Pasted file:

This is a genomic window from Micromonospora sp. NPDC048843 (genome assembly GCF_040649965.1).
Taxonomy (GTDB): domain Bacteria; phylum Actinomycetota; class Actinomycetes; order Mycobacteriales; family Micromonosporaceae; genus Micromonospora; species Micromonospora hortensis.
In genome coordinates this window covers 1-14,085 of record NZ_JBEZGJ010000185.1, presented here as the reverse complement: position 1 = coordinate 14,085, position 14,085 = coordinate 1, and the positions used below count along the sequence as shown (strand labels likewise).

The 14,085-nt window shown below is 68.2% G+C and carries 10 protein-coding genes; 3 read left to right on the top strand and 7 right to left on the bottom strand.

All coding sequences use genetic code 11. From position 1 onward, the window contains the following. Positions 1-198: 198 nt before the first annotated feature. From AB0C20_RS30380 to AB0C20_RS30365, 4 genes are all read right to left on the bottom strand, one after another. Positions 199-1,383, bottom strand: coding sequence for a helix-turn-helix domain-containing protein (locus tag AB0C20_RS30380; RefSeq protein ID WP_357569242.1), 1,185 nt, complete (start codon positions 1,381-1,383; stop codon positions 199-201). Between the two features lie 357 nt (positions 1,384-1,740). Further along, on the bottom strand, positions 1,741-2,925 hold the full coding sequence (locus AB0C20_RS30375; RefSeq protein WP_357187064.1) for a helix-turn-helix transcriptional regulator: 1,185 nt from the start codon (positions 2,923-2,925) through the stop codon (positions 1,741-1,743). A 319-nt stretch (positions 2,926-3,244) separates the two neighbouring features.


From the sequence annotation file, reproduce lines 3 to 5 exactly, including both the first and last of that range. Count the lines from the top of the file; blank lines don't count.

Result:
In genome coordinates this window covers 1-14,085 of record NZ_JBEZGJ010000185.1, presented here as the reverse complement: position 1 = coordinate 14,085, position 14,085 = coordinate 1, and the positions used below count along the sequence as shown (strand labels likewise).

The 14,085-nt window shown below is 68.2% G+C and carries 10 protein-coding genes; 3 read left to right on the top strand and 7 right to left on the bottom strand.

All coding sequences use genetic code 11. From position 1 onward, the window contains the following. Positions 1-198: 198 nt before the first annotated feature. From AB0C20_RS30380 to AB0C20_RS30365, 4 genes are all read right to left on the bottom strand, one after another. Positions 199-1,383, bottom strand: coding sequence for a helix-turn-helix domain-containing protein (locus tag AB0C20_RS30380; RefSeq protein ID WP_357569242.1), 1,185 nt, complete (start codon positions 1,381-1,383; stop codon positions 199-201). Between the two features lie 357 nt (positions 1,384-1,740). Further along, on the bottom strand, positions 1,741-2,925 hold the full coding sequence (locus AB0C20_RS30375; RefSeq protein WP_357187064.1) for a helix-turn-helix transcriptional regulator: 1,185 nt from the start codon (positions 2,923-2,925) through the stop codon (positions 1,741-1,743). A 319-nt stretch (positions 2,926-3,244) separates the two neighbouring features.